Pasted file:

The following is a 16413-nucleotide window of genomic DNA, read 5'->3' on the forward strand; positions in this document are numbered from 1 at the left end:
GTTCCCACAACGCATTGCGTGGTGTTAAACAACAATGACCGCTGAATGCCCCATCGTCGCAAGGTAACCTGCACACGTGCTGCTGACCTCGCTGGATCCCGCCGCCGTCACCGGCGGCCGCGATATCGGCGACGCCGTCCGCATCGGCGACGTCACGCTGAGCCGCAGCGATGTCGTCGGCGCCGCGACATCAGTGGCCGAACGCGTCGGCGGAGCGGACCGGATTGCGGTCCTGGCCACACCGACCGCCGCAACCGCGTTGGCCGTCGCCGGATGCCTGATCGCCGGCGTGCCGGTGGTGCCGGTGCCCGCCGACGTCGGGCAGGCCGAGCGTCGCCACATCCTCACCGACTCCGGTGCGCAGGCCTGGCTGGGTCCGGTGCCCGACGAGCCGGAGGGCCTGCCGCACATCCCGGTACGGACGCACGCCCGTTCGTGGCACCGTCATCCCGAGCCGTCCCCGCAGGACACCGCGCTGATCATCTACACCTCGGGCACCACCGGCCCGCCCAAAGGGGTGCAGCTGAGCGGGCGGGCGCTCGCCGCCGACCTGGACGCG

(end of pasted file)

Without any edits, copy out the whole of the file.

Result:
The following is a 16413-nucleotide window of genomic DNA, read 5'->3' on the forward strand; positions in this document are numbered from 1 at the left end:
GTTCCCACAACGCATTGCGTGGTGTTAAACAACAATGACCGCTGAATGCCCCATCGTCGCAAGGTAACCTGCACACGTGCTGCTGACCTCGCTGGATCCCGCCGCCGTCACCGGCGGCCGCGATATCGGCGACGCCGTCCGCATCGGCGACGTCACGCTGAGCCGCAGCGATGTCGTCGGCGCCGCGACATCAGTGGCCGAACGCGTCGGCGGAGCGGACCGGATTGCGGTCCTGGCCACACCGACCGCCGCAACCGCGTTGGCCGTCGCCGGATGCCTGATCGCCGGCGTGCCGGTGGTGCCGGTGCCCGCCGACGTCGGGCAGGCCGAGCGTCGCCACATCCTCACCGACTCCGGTGCGCAGGCCTGGCTGGGTCCGGTGCCCGACGAGCCGGAGGGCCTGCCGCACATCCCGGTACGGACGCACGCCCGTTCGTGGCACCGTCATCCCGAGCCGTCCCCGCAGGACACCGCGCTGATCATCTACACCTCGGGCACCACCGGCCCGCCCAAAGGGGTGCAGCTGAGCGGGCGGGCGCTCGCCGCCGACCTGGACGCG